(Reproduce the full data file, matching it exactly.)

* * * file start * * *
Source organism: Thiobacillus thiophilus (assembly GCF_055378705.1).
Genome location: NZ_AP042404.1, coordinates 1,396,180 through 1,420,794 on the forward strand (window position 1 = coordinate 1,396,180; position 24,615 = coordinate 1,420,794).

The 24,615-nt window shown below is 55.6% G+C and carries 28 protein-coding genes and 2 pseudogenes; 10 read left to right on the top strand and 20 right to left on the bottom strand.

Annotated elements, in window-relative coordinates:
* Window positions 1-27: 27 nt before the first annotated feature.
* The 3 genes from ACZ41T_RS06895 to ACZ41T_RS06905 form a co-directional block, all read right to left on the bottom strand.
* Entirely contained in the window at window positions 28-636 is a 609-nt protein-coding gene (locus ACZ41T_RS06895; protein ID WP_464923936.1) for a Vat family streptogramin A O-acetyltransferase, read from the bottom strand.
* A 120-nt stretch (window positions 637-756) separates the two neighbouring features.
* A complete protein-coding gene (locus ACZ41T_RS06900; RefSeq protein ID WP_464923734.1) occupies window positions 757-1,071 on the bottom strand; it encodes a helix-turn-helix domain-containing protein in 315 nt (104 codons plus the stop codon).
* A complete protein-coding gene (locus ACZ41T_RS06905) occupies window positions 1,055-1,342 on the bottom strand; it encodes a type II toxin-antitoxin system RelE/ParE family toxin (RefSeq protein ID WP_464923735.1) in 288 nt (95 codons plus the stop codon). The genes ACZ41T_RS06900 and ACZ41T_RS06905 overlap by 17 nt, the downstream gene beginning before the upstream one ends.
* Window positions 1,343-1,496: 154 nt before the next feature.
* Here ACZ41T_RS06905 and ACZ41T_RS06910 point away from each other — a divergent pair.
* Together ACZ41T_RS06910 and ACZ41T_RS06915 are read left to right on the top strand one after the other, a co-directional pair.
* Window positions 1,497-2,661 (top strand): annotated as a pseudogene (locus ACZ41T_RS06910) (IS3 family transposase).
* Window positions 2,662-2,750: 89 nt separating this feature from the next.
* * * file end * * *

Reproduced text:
Source organism: Thiobacillus thiophilus (assembly GCF_055378705.1).
Genome location: NZ_AP042404.1, coordinates 1,396,180 through 1,420,794 on the forward strand (window position 1 = coordinate 1,396,180; position 24,615 = coordinate 1,420,794).

The 24,615-nt window shown below is 55.6% G+C and carries 28 protein-coding genes and 2 pseudogenes; 10 read left to right on the top strand and 20 right to left on the bottom strand.

Annotated elements, in window-relative coordinates:
* Window positions 1-27: 27 nt before the first annotated feature.
* The 3 genes from ACZ41T_RS06895 to ACZ41T_RS06905 form a co-directional block, all read right to left on the bottom strand.
* Entirely contained in the window at window positions 28-636 is a 609-nt protein-coding gene (locus ACZ41T_RS06895; protein ID WP_464923936.1) for a Vat family streptogramin A O-acetyltransferase, read from the bottom strand.
* A 120-nt stretch (window positions 637-756) separates the two neighbouring features.
* A complete protein-coding gene (locus ACZ41T_RS06900; RefSeq protein ID WP_464923734.1) occupies window positions 757-1,071 on the bottom strand; it encodes a helix-turn-helix domain-containing protein in 315 nt (104 codons plus the stop codon).
* A complete protein-coding gene (locus ACZ41T_RS06905) occupies window positions 1,055-1,342 on the bottom strand; it encodes a type II toxin-antitoxin system RelE/ParE family toxin (RefSeq protein ID WP_464923735.1) in 288 nt (95 codons plus the stop codon). The genes ACZ41T_RS06900 and ACZ41T_RS06905 overlap by 17 nt, the downstream gene beginning before the upstream one ends.
* Window positions 1,343-1,496: 154 nt before the next feature.
* Here ACZ41T_RS06905 and ACZ41T_RS06910 point away from each other — a divergent pair.
* Together ACZ41T_RS06910 and ACZ41T_RS06915 are read left to right on the top strand one after the other, a co-directional pair.
* Window positions 1,497-2,661 (top strand): annotated as a pseudogene (locus ACZ41T_RS06910) (IS3 family transposase).
* Window positions 2,662-2,750: 89 nt separating this feature from the next.